I found it very odd that the promotional plastic bags of Zakynthos (every even moderately touristy location should obviously have its own promotional bags) affectionately call it the Island of Culture. Perhaps it’s the already mentioned ubiquitous presence of Dionysios Solomos permeating the island air, for otherwise Zakynthos is probably one of the least cultural Greek islands I can imagine. That is if we do not consider the culture of yoghurt as in the silly American joke, for the yoghurts are indeed splendid. But that’s a general Greek trait, not only Zakynthian. Thus the plot thickens.
Sure enough, we’re close to the hotbed of Greek myths- Ithaca is only a few island hops away, and there’s a couple of Venetian campanili lying around- some were literally doing just that after the earthquake of 1953, which flattened a good bit of island’s infrastructure. But they are very meagre campanili, and Zakynthos town is winning the race for the most underwhelming Mediterranean town I’ve seen by an in immense margin, something like Celtic in the running for the Scottish Premiership. The entry about the eventful past of the island looks quite impressive on Wikipedia, but after a few paragraphs you start getting the impression that Zakynthos always hovered at the margin of history, and whatever grand events might have shaken it are not visible anymore.
Which is perfectly alright, some places are perhaps too small to change the world, but at least they’re pretty. Not breathtaking pretty either- well, maybe Shipwreck bay is, but then again that is the one thing we haven’t seen. The thing which Zakynthos does very well is being an island where you can simply do nothing. I am not joking nor am I demeaning it in any way. I often find myself a bit stressed when travelling to the seaside, because there’s this castle I do have to see, and a couple of ancient ruins, and that beautiful medieval town, and oh my god I have to fly home and I hardly spent some time on the beach. Whereas in Zakynthos I managed to sail through a 700 page breeze block and get the best tan I ever had- which, due to the absolutely disgusting autumn weather in Budapest, no one will ever get to see.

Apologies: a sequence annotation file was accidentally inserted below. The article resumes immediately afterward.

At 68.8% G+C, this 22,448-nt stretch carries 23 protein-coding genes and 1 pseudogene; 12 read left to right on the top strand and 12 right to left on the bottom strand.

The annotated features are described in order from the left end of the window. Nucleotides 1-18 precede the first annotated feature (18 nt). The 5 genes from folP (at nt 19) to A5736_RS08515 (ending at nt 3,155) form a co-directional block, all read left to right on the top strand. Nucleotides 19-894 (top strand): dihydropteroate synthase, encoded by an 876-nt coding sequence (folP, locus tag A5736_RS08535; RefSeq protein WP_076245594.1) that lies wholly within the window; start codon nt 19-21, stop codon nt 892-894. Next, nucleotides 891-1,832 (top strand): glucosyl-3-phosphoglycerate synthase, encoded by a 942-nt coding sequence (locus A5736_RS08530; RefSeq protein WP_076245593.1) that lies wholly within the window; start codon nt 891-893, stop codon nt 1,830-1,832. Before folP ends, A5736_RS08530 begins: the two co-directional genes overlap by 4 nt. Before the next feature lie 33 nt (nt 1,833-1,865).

For the beaches of Vasilikos are lovely, and perfect both for more seasoned swimmers but also aquatically impaired individuals like me. They are sandy and shallow close to the shore- our favourite was Porto Roma, which is the last stop on the Zakynthos town to Vasilikos line, and we only got off accidentally because Alexis the Great screamed at us to do so. It lies in a small bay, and has only a limited number of sunbeds, but an excellent restaurant nearby and an olive orchard in the proximity- which sometimes also contained chicken, sheep and goats. Exploring this area in the soft autumnal light of the afternoon is something I’ll always prefer to a selfie on a tourist infested beach.
Gerakas beach on the Western tip of the Vasilikos peninsula has the added excitement of it being a loggerhead sea turtle nesting area, which does however mean that it is a bit basic when it comes to showers, changing rooms and food options, since only minimal human intervention is allowed. Good food is however to be had at the restaurants in the proximity, and there is also a small area dedicated to Mediterranean wildlife, plus a lot of stalls with manifold turtle souvenirs. Because you’ve obviously always dreamed to pop your beer open with the beak of a cutesy Caretta caretta tortoise.
Gerakas beach does however have a nudist portion- as a general rule most beaches might just have a nudist or two at their extremities, so better be prepared. Those who like adventure or wildlife or both can go on turtle watching tours, which reach Marathonissi- the so-called Turtle Island. Each beach in this area has several offers on display, with many boats having a glass bottom for closer sea inspection. Similar glass bottom boats are also used for exploring the Blue Caves at the northern end of the island (most boats depart from Cape Skinari) and the Keri caves at the western end of Laganas bay. Prices vary by the size of the boat and number of people attending, but generally go from 10 euros for a shorter trip to up to 25 euros for the whole island tour.
Banana Beach seemed to be a big favourite with the Argassi crowd- free buses would pick people up at 9:50 and take them to what is a pretty large sandy beach with several bars (though only one is to be frequented by the riders of the free bus, as otherwise they cannot return with the evening one) and water sports facilities, but we found it to be somewhat crowded and lacking the pleasant view of other beaches in the area.
A much better choice is the one at Agios Nikolaos (not to be confused with the Agios Nikolaos port on the northern side of the island, as there are obviously never enough Agios Nikolaoses on any Greek island), as it comes equipped with a scenic little church and has more sheltered waters. Boats can be rented here as well, and water sport silliness is to be had too. For those keen on visiting our nemesis, the Shipwreck beach, boat tours will nevertheless start from the town or Cape Skinari, though you can book them in basically any resort, and transfer buses will be provided. Another choice is to go by car to the beach area, peer into the abyss first, and then find a small boat that will take you there- all of this provided the gods of wind like you and let’s hope they will.